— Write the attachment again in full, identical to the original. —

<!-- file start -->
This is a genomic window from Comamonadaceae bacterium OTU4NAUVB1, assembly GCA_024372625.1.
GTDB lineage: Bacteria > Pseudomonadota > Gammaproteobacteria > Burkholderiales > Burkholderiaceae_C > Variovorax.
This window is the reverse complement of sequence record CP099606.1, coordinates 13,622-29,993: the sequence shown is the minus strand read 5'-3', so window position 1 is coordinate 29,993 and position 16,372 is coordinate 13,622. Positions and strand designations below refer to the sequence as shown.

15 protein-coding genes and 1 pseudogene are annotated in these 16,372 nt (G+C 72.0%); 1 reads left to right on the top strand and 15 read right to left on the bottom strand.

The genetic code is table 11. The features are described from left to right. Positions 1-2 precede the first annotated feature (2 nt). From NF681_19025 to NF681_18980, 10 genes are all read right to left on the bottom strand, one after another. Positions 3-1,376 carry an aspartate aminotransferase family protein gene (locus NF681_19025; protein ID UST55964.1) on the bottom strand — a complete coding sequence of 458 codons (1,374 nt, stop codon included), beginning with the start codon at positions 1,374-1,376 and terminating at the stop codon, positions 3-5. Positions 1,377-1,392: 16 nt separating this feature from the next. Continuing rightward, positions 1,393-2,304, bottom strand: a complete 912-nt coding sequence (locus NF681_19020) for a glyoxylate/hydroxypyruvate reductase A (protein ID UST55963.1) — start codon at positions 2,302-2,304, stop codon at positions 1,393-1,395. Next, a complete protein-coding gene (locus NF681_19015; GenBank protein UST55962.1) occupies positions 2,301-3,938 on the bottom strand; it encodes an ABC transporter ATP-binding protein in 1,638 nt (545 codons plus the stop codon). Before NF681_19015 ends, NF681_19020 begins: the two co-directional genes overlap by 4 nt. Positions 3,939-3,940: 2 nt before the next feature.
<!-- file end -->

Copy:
This is a genomic window from Comamonadaceae bacterium OTU4NAUVB1, assembly GCA_024372625.1.
GTDB lineage: Bacteria > Pseudomonadota > Gammaproteobacteria > Burkholderiales > Burkholderiaceae_C > Variovorax.
This window is the reverse complement of sequence record CP099606.1, coordinates 13,622-29,993: the sequence shown is the minus strand read 5'-3', so window position 1 is coordinate 29,993 and position 16,372 is coordinate 13,622. Positions and strand designations below refer to the sequence as shown.

15 protein-coding genes and 1 pseudogene are annotated in these 16,372 nt (G+C 72.0%); 1 reads left to right on the top strand and 15 read right to left on the bottom strand.

The genetic code is table 11. The features are described from left to right. Positions 1-2 precede the first annotated feature (2 nt). From NF681_19025 to NF681_18980, 10 genes are all read right to left on the bottom strand, one after another. Positions 3-1,376 carry an aspartate aminotransferase family protein gene (locus NF681_19025; protein ID UST55964.1) on the bottom strand — a complete coding sequence of 458 codons (1,374 nt, stop codon included), beginning with the start codon at positions 1,374-1,376 and terminating at the stop codon, positions 3-5. Positions 1,377-1,392: 16 nt separating this feature from the next. Continuing rightward, positions 1,393-2,304, bottom strand: a complete 912-nt coding sequence (locus NF681_19020) for a glyoxylate/hydroxypyruvate reductase A (protein ID UST55963.1) — start codon at positions 2,302-2,304, stop codon at positions 1,393-1,395. Next, a complete protein-coding gene (locus NF681_19015; GenBank protein UST55962.1) occupies positions 2,301-3,938 on the bottom strand; it encodes an ABC transporter ATP-binding protein in 1,638 nt (545 codons plus the stop codon). Before NF681_19015 ends, NF681_19020 begins: the two co-directional genes overlap by 4 nt. Positions 3,939-3,940: 2 nt before the next feature.